Hemp handlers hoping to strike oil in Eau Claire, Michigan City

The widespread legal production of commercial hemp is still a year away, but a fair amount of hemp-related activity is already going on in Michiana.

The law allows hemp to be handled this year by people who obtained a license to conduct research on all things hemp-related.

“Right here we have the T-1, and that’s a variety we got from our friends in Kentucky,” said Jeremy Dybdahl of BC HEMP CO.

There are all kinds of hemp in the house in two greenhouses located outside Eau Claire.

The 23rd license awarded for research-related hemp handling in Michigan went to three Berrien Springs High School class of 2008 classmates.

“We realize there’s a time to get in, and that time’s right now,” Dybdahl said. “This is a new thing for Michigan, and it could save a lot of farms that are struggling right now.

Dybdahl says there are a couple thousand plants on the premises already. HEMP CO. is primarily interested in extracting CBD oil, although the company plans to turn the bio-mass left over into pellets that can be burned as fuel in heaters.

“Our research is going to tell us what we can plant, at what time we can plant, what strain is going to work best in our environment, in our soil,” Dybdahl said. “Industrial hemp was legal back in the World War II days, then it got demonized and illegal about 81 years ago, if I’m correct, and so, yeah, we have to get back to it, learn it, research it.”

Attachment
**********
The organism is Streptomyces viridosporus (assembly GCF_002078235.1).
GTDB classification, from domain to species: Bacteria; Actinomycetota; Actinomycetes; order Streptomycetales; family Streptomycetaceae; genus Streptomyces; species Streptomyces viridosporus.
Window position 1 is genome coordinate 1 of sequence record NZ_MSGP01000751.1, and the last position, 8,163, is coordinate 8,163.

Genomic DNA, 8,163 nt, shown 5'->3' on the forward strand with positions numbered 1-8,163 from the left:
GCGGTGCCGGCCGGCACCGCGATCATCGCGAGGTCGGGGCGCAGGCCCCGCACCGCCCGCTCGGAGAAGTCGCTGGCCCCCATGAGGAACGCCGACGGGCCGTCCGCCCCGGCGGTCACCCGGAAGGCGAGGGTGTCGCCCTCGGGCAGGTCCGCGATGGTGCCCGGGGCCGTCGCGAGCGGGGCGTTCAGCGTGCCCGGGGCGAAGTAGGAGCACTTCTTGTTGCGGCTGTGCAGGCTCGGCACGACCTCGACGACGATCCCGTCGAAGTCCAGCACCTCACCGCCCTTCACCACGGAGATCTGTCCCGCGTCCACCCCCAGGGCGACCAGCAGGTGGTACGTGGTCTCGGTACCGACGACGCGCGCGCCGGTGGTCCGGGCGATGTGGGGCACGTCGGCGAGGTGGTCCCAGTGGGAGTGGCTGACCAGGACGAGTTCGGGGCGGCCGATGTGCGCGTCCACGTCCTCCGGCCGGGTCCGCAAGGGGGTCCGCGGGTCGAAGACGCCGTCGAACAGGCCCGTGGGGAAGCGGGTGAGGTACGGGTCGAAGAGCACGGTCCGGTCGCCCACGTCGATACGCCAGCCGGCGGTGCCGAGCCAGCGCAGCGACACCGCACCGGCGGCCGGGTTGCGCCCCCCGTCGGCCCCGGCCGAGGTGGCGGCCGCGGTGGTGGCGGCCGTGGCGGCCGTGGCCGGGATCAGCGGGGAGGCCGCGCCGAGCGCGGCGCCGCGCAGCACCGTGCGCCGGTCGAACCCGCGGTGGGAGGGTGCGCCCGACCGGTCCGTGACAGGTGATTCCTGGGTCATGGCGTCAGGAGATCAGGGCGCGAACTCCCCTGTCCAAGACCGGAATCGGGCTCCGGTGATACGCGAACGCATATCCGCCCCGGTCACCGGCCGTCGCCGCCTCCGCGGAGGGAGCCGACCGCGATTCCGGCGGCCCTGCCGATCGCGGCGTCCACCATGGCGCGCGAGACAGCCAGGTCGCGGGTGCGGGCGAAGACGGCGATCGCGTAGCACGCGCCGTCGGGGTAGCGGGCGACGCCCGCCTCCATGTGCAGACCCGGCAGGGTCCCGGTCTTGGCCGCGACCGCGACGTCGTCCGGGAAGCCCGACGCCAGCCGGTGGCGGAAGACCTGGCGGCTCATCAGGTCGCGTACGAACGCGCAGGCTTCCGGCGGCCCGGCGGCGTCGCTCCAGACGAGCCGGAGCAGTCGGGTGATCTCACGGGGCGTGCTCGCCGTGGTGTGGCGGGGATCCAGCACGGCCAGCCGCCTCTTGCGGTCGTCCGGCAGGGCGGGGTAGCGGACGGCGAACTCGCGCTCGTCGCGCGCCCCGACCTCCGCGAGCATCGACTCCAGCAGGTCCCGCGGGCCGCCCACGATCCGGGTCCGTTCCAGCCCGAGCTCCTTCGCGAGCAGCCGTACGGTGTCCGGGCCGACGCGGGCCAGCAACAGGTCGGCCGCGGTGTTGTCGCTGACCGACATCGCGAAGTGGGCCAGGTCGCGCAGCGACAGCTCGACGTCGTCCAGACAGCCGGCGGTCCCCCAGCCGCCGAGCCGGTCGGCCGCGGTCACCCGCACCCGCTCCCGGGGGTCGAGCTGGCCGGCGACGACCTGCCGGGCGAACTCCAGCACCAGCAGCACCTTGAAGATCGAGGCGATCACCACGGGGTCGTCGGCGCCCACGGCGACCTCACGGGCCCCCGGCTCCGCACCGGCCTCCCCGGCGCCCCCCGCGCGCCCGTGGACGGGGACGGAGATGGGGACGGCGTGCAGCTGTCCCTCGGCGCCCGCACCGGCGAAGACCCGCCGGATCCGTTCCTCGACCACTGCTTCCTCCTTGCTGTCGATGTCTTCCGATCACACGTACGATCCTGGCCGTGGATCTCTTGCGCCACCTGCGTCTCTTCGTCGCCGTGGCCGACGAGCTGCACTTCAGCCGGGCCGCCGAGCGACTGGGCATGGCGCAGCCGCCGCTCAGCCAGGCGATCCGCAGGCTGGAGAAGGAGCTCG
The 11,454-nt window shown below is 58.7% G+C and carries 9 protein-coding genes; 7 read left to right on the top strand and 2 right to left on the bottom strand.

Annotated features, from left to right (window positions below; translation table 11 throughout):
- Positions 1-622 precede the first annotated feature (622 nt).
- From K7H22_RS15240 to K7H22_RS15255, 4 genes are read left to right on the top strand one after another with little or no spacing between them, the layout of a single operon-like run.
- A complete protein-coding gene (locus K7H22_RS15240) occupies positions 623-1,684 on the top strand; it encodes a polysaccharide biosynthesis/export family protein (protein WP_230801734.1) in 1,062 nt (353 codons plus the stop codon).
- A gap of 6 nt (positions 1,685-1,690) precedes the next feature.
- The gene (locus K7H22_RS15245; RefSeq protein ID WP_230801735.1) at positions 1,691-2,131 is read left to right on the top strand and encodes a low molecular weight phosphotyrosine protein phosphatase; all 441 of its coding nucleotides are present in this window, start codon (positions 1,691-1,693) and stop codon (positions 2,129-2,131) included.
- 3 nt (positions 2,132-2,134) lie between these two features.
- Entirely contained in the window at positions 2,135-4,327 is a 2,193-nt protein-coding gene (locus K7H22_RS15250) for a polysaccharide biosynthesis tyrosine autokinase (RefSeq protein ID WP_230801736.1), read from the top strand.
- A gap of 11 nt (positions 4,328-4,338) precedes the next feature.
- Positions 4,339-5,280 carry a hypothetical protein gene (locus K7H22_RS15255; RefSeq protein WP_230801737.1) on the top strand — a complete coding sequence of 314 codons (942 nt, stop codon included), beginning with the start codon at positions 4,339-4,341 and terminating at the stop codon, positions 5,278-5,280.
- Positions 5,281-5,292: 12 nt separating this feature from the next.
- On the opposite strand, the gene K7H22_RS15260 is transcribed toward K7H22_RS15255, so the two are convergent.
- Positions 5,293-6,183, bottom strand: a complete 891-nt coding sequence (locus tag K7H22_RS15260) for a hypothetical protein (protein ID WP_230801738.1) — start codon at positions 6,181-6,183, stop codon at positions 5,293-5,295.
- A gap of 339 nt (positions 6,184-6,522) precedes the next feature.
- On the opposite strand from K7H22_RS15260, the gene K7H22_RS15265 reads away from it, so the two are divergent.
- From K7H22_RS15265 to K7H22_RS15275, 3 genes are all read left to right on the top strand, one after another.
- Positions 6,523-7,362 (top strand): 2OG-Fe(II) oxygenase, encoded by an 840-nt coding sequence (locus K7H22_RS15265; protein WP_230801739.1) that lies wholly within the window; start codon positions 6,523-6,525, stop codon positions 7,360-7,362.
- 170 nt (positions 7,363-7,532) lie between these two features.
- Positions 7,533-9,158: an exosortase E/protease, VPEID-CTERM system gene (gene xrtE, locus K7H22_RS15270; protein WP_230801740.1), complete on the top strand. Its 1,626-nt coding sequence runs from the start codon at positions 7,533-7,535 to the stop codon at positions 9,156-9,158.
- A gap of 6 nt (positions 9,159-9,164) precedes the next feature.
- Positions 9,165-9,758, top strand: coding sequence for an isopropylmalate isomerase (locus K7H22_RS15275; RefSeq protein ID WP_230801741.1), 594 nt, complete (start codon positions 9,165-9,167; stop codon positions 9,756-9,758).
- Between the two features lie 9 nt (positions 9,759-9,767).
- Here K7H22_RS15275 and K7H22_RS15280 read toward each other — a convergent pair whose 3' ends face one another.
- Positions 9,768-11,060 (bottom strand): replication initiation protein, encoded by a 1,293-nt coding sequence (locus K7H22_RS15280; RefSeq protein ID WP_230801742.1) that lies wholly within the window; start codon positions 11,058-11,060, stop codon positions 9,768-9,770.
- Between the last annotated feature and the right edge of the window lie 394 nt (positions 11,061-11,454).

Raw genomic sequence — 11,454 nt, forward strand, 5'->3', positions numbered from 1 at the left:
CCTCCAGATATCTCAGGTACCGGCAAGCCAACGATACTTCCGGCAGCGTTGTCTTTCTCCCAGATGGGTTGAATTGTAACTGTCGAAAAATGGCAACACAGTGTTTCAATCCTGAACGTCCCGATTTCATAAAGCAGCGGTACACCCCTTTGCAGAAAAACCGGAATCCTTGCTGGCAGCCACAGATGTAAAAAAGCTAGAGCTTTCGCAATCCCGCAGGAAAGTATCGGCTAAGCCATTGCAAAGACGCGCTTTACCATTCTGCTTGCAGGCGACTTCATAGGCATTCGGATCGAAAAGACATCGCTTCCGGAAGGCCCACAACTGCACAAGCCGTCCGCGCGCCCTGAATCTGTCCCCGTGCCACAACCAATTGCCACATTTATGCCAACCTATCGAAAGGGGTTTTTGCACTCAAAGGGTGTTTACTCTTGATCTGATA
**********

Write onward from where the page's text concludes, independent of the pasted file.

Meantime, a Colorado-based company Hippo Extracts acquired plants off U.S. 12 in Michigan City for the purpose of extracting CBD oil from hemp.

“They’re looking for people, I mean right away. l know three jobs they want are three engineers. Those are high-paying jobs,” said Clarence Hulce, executive director of the Michigan City Economic Development Corporation.

Hulce admits it’s a project that landed in his lap when company officials from PHM Brands came knocking on his door unannounced.

“They’re buying an additional building to grow seedlings but also looking to invest over $6 million in the community and hire 30 jobs, average pay scale $20 an hour,” Hulce said. “We’re excited to be on the cutting edge of a new industry.”

PHM received its license to handle hemp in February. The company is mainly interested in extracting CBD oil.

The first unrestricted commercial crop for hemp is expected in 2020, after further rules and regulations regarding the industry are developed.